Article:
Balancing Breadth and Depth

| February 15, 2013

A strange thing happened recently when the social media site LinkedIn introduced its new skill endorsement function. Among other skills, some well-meaning connections endorsed me for Travel Photography – a skill I have often claimed not to have, for reasons I explain here.

As I mentioned to editor Brooks Jensen in a recent interview for LensWork Magazine, my work requires an intimate familiarity with my subject matter – the kind of familiarity that can only be accomplished over prolonged periods of time. By the nature of their work, travel photographers make short visits to a variety of places and portray their momentary impressions, always from the perspective of an outsider. In contrast, I never feel confident in telling the story of a place unless I, myself, am a part of the story.

In other words, the kind of work that most appeals to me favors depth over breadth; first-person narratives over third-person observations; and an intimate insider perspective over impressions of visual veneers.

This is not meant as criticism of either practice, nor to make a value judgment of one approach over the other, but rather to highlight a difference in approach, which I believe also translates into a difference in aesthetics and in the way the resulting work is perceived.

Considered more honestly, it is as much a reflection of our limitations as artists. We have to strike a balance between breadth and depth. We cannot do it all. The choice also offers insight into the artist’s own sensibilities and the way they engage with their subjects. I am not a travel photographer, not because I have any aversion to travel or to interesting images of foreign places, but because I am limited in my abilities to do it all well.

Much as I would love to see exotic and scenic places, and witness various cultures and practices, I cannot photograph them with the same sense of familiarity and reverence as I do the American deserts. For more than a decade I’ve made repeated trips to these places only to realize that to photograph them as I want, I need to do more than visit. I have to live here. I have to become part of their story, as much as they are a part of mine. I found that by limiting my impressions to just the visual qualities of a place, I also limited the depth of meaning I could express in my work.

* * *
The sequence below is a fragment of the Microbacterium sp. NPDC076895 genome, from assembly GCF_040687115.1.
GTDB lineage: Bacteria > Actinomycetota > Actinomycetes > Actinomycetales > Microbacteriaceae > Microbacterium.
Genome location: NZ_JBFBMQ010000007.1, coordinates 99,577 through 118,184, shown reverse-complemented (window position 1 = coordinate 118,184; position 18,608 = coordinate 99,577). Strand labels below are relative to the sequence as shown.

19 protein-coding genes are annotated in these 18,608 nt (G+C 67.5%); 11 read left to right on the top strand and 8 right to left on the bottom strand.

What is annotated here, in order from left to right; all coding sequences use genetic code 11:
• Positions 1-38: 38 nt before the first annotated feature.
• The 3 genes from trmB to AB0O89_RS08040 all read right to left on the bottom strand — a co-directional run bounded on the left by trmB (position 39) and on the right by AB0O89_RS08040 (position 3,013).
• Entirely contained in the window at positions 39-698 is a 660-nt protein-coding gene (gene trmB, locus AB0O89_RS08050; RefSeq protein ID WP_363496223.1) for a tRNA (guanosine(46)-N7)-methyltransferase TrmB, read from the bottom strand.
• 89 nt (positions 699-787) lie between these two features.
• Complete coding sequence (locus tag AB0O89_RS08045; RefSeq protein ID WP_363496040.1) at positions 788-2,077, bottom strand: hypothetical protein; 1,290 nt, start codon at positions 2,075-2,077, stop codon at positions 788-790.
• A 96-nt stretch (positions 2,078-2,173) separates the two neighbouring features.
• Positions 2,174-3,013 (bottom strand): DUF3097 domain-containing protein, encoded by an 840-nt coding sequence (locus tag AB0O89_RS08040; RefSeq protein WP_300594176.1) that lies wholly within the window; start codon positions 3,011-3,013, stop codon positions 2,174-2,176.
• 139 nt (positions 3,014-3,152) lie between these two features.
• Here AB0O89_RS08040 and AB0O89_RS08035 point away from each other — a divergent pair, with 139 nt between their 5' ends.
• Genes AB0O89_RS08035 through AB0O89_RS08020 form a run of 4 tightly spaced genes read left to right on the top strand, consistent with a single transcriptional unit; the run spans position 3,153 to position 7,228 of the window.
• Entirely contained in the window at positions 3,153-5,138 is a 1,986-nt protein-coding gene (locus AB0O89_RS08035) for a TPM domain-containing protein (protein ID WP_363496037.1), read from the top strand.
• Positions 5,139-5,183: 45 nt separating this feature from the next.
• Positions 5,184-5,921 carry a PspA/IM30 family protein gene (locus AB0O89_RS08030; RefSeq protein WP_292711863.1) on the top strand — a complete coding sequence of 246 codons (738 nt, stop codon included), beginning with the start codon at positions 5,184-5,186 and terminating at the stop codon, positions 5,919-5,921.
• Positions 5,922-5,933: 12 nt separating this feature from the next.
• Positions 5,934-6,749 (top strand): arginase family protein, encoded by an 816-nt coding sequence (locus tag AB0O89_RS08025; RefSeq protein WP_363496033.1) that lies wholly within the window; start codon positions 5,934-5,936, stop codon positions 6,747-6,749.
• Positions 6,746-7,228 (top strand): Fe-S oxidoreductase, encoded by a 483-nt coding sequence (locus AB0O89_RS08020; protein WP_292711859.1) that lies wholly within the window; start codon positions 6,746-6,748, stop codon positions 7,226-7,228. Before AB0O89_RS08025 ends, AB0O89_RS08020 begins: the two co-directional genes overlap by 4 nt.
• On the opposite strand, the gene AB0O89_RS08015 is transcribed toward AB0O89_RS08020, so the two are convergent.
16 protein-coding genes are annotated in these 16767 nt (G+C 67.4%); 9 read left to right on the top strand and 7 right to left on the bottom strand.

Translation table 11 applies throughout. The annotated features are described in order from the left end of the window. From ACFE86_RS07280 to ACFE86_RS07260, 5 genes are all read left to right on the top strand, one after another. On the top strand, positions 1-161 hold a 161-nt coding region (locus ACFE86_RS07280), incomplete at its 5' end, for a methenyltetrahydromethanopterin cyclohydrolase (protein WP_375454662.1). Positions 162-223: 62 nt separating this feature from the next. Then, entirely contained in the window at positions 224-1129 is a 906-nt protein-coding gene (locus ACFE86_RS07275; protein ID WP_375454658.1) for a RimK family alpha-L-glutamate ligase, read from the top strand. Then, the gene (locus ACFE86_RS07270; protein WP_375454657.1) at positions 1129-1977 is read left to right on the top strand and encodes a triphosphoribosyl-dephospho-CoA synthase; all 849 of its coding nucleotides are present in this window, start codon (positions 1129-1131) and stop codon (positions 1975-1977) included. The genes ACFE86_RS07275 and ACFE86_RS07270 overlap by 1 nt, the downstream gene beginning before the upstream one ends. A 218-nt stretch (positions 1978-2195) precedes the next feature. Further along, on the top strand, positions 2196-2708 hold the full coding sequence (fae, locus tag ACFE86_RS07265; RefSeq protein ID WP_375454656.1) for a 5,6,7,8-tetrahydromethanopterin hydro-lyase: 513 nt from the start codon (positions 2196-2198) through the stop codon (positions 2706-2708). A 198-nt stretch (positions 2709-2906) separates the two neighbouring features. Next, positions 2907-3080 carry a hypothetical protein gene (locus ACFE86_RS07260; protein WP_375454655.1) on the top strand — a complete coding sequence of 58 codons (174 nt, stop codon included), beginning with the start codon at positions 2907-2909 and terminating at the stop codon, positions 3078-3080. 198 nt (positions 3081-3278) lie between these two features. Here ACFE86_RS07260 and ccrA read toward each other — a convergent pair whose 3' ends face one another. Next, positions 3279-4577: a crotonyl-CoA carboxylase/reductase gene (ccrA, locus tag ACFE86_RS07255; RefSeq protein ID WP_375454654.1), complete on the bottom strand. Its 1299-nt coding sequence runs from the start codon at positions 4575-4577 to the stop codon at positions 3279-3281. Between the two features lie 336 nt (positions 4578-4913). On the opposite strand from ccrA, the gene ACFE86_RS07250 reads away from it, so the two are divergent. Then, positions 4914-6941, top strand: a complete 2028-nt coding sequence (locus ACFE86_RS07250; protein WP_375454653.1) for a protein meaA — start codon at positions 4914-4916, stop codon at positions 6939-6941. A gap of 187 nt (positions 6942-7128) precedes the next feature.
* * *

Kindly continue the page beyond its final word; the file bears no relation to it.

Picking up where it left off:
Considered from the other direction, I am grateful that other creative artists strike a different balance than mine. They tell me stories I likely will never arrive at on my own. Through their eyes, I see a world as I could not see it by myself, and I hope to repay in kind by sharing some of my observations that they may miss on a random visit.

What better way to appreciate a world both broad and deep than through the eyes of artists? May each of us find our own balance.

Animated Death

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Category: All Posts, Featured, Thoughts and Musings

About the Author ()

Guy Tal is a published author and photographic artist. He resides in a remote part of Utah, in a high desert region known as the Colorado Plateau – a place that inspired him deeply for much of his life and that continues to feature in his images and writing. In his photographic work, Guy seeks to articulate a reverence for the wild. He writes about, and teaches, the values of living a creative life and finding fulfillment through one’s art.

Comments (6)

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  1. Jim Bullard says:

    There is another way of looking at it Guy. You are a photographer of places others travel to, an insider guide to a place they want to visit. If you photograph places so as to inspire other to come see them, you are a travel photographer even if you do it “at home”. I know from your photos that they are of places I’d like to travel to.

  2. ONe way to partially reconcile this issue – and I agree with your observation of the depth and breadth concern – is that it is interesting to see how a person whose perspective comes from an in-depth knowledge of one place “sees” other places in that context. I have a hunch that my long experience seeing the world from the perspective of a Sierra Nevada traveller affects my other work – perhaps how I see “your” Utah terrain. In fact, I’ve been very conscious of how that perspective affects, say, by urban landscape photography.


  3. wei chong says:

    Nice to read your honest views of what you think is most important in your photography. I believe it shows in your work, that you intimately know what you’re photographing. Thanks for sharing.

  4. Your writing makes us think and it is hard to find such writers now a days! Especially when it comes photography related topics. We travel to the places you photograph through your images…. and we hope we do the same for you. Your knowledge of the photograph really inspires me.

  5. It was a great interview. I love to travel and experience new places but I for sure find myself more easily satisfied with images created from a location I’m not familiar with. It’s much more rewarding when you create something new from an often visited location.

  6. Greg Russell says:

    This is something I’ve thought about before as well, not so much in terms of travel photography, but in terms of wildlife vs. landscape photography. The way I’ve always thought of it is that I can be a Jack of all trades (and a master of none), or I can recognize the trade-offs and constraints of being a specialist and focus on one thing. You’ve obviously chosen the latter option.

    As a side note, I think it’s interesting (and appropriate) that you use the word, ‘reverence’ to describe your feelings towards the Plateau. I reference Paul Woodruff’s book, “Reverence: a forgotten virtue,” in this blog post:

    You might find it (the book) an interesting read.